This page was generated from docs/tutorials/cga/clustering.ipynb. Interactive online version: .

# Example 2 Clustering Geometric Objects¶

In this example we will look at a few of the tools provided by the clifford package for (4,1) conformal geometric algebra (CGA) and see how we can use them in a practical setting to cluster geometric objects via the simple K-means clustering algorithm provided in clifford.tools

As before the first step in using the package for CGA is to generate and import the algebra:

:

from clifford.g3c import *
print('e1*e1 ', e1*e1)
print('e2*e2 ', e2*e2)
print('e3*e3 ', e3*e3)
print('e4*e4 ', e4*e4)
print('e5*e5 ', e5*e5)

e1*e1  1
e2*e2  1
e3*e3  1
e4*e4  1
e5*e5  -1


The tools submodule of the clifford package contains a wide array of algorithms and tools that can be useful for manipulating objects in CGA. In this case we will be generating a large number of objects and then segmenting them into clusters.

We first need an algorithm for generating a cluster of objects in space. We will construct this cluster by generating a random object and then repeatedly disturbing this object by some small fixed amount and storing the result:

:

from clifford.tools.g3c import *
import numpy as np

def generate_random_object_cluster(n_objects, object_generator, max_cluster_trans=1.0, max_cluster_rot=np.pi/8):
""" Creates a cluster of random objects """
ref_obj = object_generator()
cluster_objects = []
for i in range(n_objects):
r = random_rotation_translation_rotor(maximum_translation=max_cluster_trans, maximum_angle=max_cluster_rot)
new_obj = apply_rotor(ref_obj, r)
cluster_objects.append(new_obj)
return cluster_objects

/home/docs/checkouts/readthedocs.org/user_builds/clifford/envs/latest/lib/python3.8/site-packages/pyganja/__init__.py:2: UserWarning: Failed to import cef_gui, cef functions will be unavailable
from .script_api import *


We can use this function to create a cluster and then we can visualise this cluster with pyganja.

:

from pyganja import *
clustered_circles = generate_random_object_cluster(10, random_circle)
sc = GanjaScene()
for c in clustered_circles:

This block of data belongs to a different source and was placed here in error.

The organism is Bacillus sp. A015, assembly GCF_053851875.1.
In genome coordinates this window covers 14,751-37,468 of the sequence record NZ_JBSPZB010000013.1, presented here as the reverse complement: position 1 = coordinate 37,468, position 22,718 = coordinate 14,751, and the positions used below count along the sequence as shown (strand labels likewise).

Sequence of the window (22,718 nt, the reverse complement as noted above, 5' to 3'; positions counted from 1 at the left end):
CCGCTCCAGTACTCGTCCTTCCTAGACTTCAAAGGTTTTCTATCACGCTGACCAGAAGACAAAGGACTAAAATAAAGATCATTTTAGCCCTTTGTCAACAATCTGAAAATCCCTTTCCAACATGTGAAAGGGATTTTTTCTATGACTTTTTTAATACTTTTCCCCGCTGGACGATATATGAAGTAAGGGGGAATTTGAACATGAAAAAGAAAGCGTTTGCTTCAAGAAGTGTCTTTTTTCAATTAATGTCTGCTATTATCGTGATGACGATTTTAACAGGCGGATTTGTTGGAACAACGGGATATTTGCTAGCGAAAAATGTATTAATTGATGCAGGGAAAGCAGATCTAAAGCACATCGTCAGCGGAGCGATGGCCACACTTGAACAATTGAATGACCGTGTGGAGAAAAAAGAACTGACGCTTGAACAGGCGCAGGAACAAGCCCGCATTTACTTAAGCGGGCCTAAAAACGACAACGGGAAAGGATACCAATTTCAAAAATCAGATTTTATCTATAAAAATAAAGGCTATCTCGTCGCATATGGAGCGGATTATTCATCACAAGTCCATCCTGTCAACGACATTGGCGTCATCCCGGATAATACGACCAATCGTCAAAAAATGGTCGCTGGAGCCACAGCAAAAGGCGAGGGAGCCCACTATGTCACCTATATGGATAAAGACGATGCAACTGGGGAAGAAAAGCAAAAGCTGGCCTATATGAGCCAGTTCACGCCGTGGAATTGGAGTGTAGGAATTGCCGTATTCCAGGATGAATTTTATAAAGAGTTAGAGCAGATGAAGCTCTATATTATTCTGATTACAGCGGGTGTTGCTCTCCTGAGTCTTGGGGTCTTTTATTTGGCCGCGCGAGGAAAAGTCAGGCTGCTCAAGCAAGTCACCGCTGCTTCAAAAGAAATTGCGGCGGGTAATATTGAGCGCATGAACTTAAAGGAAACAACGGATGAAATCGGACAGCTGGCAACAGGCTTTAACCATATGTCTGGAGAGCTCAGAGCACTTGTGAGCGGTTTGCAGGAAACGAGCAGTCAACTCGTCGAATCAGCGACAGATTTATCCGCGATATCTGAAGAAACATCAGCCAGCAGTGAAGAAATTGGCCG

draw(sc, scale=0.05)


This cluster generation function appears in clifford tools by default and it can be imported as follows:

:

from clifford.tools.g3c import generate_random_object_cluster


Now that we can generate individual clusters we would like to generate many:

:

def generate_n_clusters( object_generator, n_clusters, n_objects_per_cluster ):
object_clusters = []
for i in range(n_clusters):
cluster_objects = generate_random_object_cluster(n_objects_per_cluster, object_generator,
max_cluster_trans=0.5, max_cluster_rot=np.pi / 16)
object_clusters.append(cluster_objects)
all_objects = [item for sublist in object_clusters for item in sublist]
return all_objects, object_clusters


Again this function appears by default in clifford tools and we can easily visualise the result:

:

from clifford.tools.g3c import generate_n_clusters

all_objects, object_clusters = generate_n_clusters(random_circle, 2, 5)
sc = GanjaScene()
for c in all_objects:
draw(sc, scale=0.05)


Given that we can now generate multiple clusters of objects we can test algorithms for segmenting them.

The function run_n_clusters below generates a lot of objects distributed into n clusters and then attempts to segment the objects to recover the clusters.

:

from clifford.tools.g3c.object_clustering import n_clusters_objects
import time

def run_n_clusters( object_generator, n_clusters, n_objects_per_cluster, n_shotgunning):
all_objects, object_clusters = generate_n_clusters( object_generator, n_clusters, n_objects_per_cluster )
[new_labels, centroids, start_labels, start_centroids] = n_clusters_objects(n_clusters, all_objects,
initial_centroids=None,
n_shotgunning=n_shotgunning,
averaging_method='unweighted')
return all_objects, new_labels, centroids


Lets try it!

:

def visualise_n_clusters(all_objects, centroids, labels,
color_1=np.array([255, 0, 0]),
color_2=np.array([0, 255, 0])):
"""
Utility method for visualising several clusters and their respective centroids
using pyganja
"""
alpha_list = np.linspace(0, 1, num=len(centroids))
sc = GanjaScene()
for ind, this_obj in enumerate(all_objects):
alpha = alpha_list[labels[ind]]
cluster_color = (alpha * color_1 + (1 - alpha) * color_2).astype(np.int)

for c in centroids:

return sc

object_generator = random_circle

n_clusters = 3
n_objects_per_cluster = 10
n_shotgunning = 60
all_objects, labels, centroids = run_n_clusters(object_generator, n_clusters,
n_objects_per_cluster, n_shotgunning)

sc = visualise_n_clusters(all_objects, centroids, labels,
color_1=np.array([255, 0, 0]),
color_2=np.array([0, 255, 0]))
draw(sc, scale=0.05)

/tmp/ipykernel_651/1063371436.py:12: DeprecationWarning: np.int is a deprecated alias for the builtin int. To silence this warning, use int by itself. Doing this will not modify any behavior and is safe. When replacing np.int, you may wish to use e.g. np.int64 or np.int32 to specify the precision. If you wish to review your current use, check the release note link for additional information.
Deprecated in NumPy 1.20; for more details and guidance: https://numpy.org/devdocs/release/1.20.0-notes.html#deprecations
cluster_color = (alpha * color_1 + (1 - alpha) * color_2).astype(np.int)